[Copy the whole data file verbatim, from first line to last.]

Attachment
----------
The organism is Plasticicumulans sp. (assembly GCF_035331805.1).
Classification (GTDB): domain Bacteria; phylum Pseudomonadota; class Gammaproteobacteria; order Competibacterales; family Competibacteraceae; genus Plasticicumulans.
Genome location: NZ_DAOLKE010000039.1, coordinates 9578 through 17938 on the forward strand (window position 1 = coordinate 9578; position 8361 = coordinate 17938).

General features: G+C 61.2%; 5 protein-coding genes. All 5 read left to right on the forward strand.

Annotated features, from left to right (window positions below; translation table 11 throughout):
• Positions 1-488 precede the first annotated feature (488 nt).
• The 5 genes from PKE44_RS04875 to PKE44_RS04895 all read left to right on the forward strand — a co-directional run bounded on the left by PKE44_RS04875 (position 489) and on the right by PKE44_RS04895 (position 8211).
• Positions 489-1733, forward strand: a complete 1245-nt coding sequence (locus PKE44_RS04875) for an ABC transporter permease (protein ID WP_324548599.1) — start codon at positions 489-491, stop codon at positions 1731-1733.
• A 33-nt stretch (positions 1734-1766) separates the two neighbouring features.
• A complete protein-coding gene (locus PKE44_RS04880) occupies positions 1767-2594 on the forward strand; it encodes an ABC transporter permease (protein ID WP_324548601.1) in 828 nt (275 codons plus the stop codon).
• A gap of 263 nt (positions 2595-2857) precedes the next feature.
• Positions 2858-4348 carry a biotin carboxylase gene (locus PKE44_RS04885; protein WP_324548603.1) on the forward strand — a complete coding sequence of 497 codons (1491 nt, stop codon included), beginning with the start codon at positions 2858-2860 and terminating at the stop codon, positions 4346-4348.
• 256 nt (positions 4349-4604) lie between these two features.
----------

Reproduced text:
The organism is Plasticicumulans sp. (assembly GCF_035331805.1).
Classification (GTDB): domain Bacteria; phylum Pseudomonadota; class Gammaproteobacteria; order Competibacterales; family Competibacteraceae; genus Plasticicumulans.
Genome location: NZ_DAOLKE010000039.1, coordinates 9578 through 17938 on the forward strand (window position 1 = coordinate 9578; position 8361 = coordinate 17938).

General features: G+C 61.2%; 5 protein-coding genes. All 5 read left to right on the forward strand.

Annotated features, from left to right (window positions below; translation table 11 throughout):
• Positions 1-488 precede the first annotated feature (488 nt).
• The 5 genes from PKE44_RS04875 to PKE44_RS04895 all read left to right on the forward strand — a co-directional run bounded on the left by PKE44_RS04875 (position 489) and on the right by PKE44_RS04895 (position 8211).
• Positions 489-1733, forward strand: a complete 1245-nt coding sequence (locus PKE44_RS04875) for an ABC transporter permease (protein ID WP_324548599.1) — start codon at positions 489-491, stop codon at positions 1731-1733.
• A 33-nt stretch (positions 1734-1766) separates the two neighbouring features.
• A complete protein-coding gene (locus PKE44_RS04880) occupies positions 1767-2594 on the forward strand; it encodes an ABC transporter permease (protein ID WP_324548601.1) in 828 nt (275 codons plus the stop codon).
• A gap of 263 nt (positions 2595-2857) precedes the next feature.
• Positions 2858-4348 carry a biotin carboxylase gene (locus PKE44_RS04885; protein WP_324548603.1) on the forward strand — a complete coding sequence of 497 codons (1491 nt, stop codon included), beginning with the start codon at positions 2858-2860 and terminating at the stop codon, positions 4346-4348.
• 256 nt (positions 4349-4604) lie between these two features.